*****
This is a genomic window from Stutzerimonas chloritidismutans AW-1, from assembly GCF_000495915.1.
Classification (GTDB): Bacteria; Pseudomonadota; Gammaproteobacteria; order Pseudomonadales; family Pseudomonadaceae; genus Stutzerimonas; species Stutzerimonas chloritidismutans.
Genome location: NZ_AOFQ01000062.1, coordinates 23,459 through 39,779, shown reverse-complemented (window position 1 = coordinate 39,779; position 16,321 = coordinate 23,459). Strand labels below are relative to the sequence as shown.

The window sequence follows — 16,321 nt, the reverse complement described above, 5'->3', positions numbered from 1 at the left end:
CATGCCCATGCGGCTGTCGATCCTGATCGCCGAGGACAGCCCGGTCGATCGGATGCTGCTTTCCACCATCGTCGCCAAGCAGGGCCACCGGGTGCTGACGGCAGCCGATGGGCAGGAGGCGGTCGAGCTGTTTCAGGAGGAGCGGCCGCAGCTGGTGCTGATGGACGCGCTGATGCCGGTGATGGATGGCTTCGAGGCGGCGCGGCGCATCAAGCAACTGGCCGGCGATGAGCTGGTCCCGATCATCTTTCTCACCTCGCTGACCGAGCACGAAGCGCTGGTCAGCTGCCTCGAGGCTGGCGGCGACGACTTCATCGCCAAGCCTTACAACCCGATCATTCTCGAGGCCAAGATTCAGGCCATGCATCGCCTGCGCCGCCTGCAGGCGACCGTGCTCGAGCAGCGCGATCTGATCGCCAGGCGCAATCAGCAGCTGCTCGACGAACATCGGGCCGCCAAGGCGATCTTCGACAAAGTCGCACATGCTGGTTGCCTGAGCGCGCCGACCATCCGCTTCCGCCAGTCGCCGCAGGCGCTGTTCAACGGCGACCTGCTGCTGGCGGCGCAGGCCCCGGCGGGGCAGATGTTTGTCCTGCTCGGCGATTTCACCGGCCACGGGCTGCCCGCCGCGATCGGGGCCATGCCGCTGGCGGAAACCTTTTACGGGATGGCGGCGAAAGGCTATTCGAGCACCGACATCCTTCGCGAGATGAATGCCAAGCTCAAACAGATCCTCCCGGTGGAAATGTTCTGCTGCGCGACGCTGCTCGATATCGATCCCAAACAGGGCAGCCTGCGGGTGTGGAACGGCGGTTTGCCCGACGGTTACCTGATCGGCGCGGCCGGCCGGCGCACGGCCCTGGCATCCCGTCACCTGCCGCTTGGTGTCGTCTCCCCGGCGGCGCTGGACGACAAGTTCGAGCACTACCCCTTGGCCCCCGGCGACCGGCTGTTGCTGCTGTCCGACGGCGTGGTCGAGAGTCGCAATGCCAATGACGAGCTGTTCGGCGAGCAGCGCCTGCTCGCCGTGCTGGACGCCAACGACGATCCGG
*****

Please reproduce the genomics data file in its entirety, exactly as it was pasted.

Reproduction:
This is a genomic window from Stutzerimonas chloritidismutans AW-1, from assembly GCF_000495915.1.
Classification (GTDB): Bacteria; Pseudomonadota; Gammaproteobacteria; order Pseudomonadales; family Pseudomonadaceae; genus Stutzerimonas; species Stutzerimonas chloritidismutans.
Genome location: NZ_AOFQ01000062.1, coordinates 23,459 through 39,779, shown reverse-complemented (window position 1 = coordinate 39,779; position 16,321 = coordinate 23,459). Strand labels below are relative to the sequence as shown.

The window sequence follows — 16,321 nt, the reverse complement described above, 5'->3', positions numbered from 1 at the left end:
CATGCCCATGCGGCTGTCGATCCTGATCGCCGAGGACAGCCCGGTCGATCGGATGCTGCTTTCCACCATCGTCGCCAAGCAGGGCCACCGGGTGCTGACGGCAGCCGATGGGCAGGAGGCGGTCGAGCTGTTTCAGGAGGAGCGGCCGCAGCTGGTGCTGATGGACGCGCTGATGCCGGTGATGGATGGCTTCGAGGCGGCGCGGCGCATCAAGCAACTGGCCGGCGATGAGCTGGTCCCGATCATCTTTCTCACCTCGCTGACCGAGCACGAAGCGCTGGTCAGCTGCCTCGAGGCTGGCGGCGACGACTTCATCGCCAAGCCTTACAACCCGATCATTCTCGAGGCCAAGATTCAGGCCATGCATCGCCTGCGCCGCCTGCAGGCGACCGTGCTCGAGCAGCGCGATCTGATCGCCAGGCGCAATCAGCAGCTGCTCGACGAACATCGGGCCGCCAAGGCGATCTTCGACAAAGTCGCACATGCTGGTTGCCTGAGCGCGCCGACCATCCGCTTCCGCCAGTCGCCGCAGGCGCTGTTCAACGGCGACCTGCTGCTGGCGGCGCAGGCCCCGGCGGGGCAGATGTTTGTCCTGCTCGGCGATTTCACCGGCCACGGGCTGCCCGCCGCGATCGGGGCCATGCCGCTGGCGGAAACCTTTTACGGGATGGCGGCGAAAGGCTATTCGAGCACCGACATCCTTCGCGAGATGAATGCCAAGCTCAAACAGATCCTCCCGGTGGAAATGTTCTGCTGCGCGACGCTGCTCGATATCGATCCCAAACAGGGCAGCCTGCGGGTGTGGAACGGCGGTTTGCCCGACGGTTACCTGATCGGCGCGGCCGGCCGGCGCACGGCCCTGGCATCCCGTCACCTGCCGCTTGGTGTCGTCTCCCCGGCGGCGCTGGACGACAAGTTCGAGCACTACCCCTTGGCCCCCGGCGACCGGCTGTTGCTGCTGTCCGACGGCGTGGTCGAGAGTCGCAATGCCAATGACGAGCTGTTCGGCGAGCAGCGCCTGCTCGCCGTGCTGGACGCCAACGACGATCCGG